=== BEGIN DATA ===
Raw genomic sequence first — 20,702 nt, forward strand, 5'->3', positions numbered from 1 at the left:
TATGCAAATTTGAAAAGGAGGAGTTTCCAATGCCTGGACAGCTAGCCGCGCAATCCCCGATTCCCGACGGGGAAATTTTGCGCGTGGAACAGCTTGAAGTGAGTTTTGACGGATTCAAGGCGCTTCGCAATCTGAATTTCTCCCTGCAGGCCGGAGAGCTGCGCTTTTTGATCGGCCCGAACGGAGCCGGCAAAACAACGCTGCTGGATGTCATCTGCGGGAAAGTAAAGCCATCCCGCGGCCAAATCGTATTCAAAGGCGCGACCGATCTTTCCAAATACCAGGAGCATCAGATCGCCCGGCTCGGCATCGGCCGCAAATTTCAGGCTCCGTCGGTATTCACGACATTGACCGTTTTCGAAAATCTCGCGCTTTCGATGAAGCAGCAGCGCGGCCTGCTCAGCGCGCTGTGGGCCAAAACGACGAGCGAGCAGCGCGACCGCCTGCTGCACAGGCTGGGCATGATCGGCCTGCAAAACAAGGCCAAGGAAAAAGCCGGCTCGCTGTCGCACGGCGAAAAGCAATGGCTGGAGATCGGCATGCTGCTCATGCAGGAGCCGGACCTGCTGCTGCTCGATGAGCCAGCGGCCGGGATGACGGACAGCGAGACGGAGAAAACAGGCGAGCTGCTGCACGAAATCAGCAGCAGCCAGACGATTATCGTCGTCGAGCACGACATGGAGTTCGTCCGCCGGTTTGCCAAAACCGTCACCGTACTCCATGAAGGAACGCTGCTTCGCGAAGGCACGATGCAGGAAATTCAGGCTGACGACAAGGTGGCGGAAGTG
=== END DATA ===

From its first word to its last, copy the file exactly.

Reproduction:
Raw genomic sequence first — 20,702 nt, forward strand, 5'->3', positions numbered from 1 at the left:
TATGCAAATTTGAAAAGGAGGAGTTTCCAATGCCTGGACAGCTAGCCGCGCAATCCCCGATTCCCGACGGGGAAATTTTGCGCGTGGAACAGCTTGAAGTGAGTTTTGACGGATTCAAGGCGCTTCGCAATCTGAATTTCTCCCTGCAGGCCGGAGAGCTGCGCTTTTTGATCGGCCCGAACGGAGCCGGCAAAACAACGCTGCTGGATGTCATCTGCGGGAAAGTAAAGCCATCCCGCGGCCAAATCGTATTCAAAGGCGCGACCGATCTTTCCAAATACCAGGAGCATCAGATCGCCCGGCTCGGCATCGGCCGCAAATTTCAGGCTCCGTCGGTATTCACGACATTGACCGTTTTCGAAAATCTCGCGCTTTCGATGAAGCAGCAGCGCGGCCTGCTCAGCGCGCTGTGGGCCAAAACGACGAGCGAGCAGCGCGACCGCCTGCTGCACAGGCTGGGCATGATCGGCCTGCAAAACAAGGCCAAGGAAAAAGCCGGCTCGCTGTCGCACGGCGAAAAGCAATGGCTGGAGATCGGCATGCTGCTCATGCAGGAGCCGGACCTGCTGCTGCTCGATGAGCCAGCGGCCGGGATGACGGACAGCGAGACGGAGAAAACAGGCGAGCTGCTGCACGAAATCAGCAGCAGCCAGACGATTATCGTCGTCGAGCACGACATGGAGTTCGTCCGCCGGTTTGCCAAAACCGTCACCGTACTCCATGAAGGAACGCTGCTTCGCGAAGGCACGATGCAGGAAATTCAGGCTGACGACAAGGTGGCGGAAGTG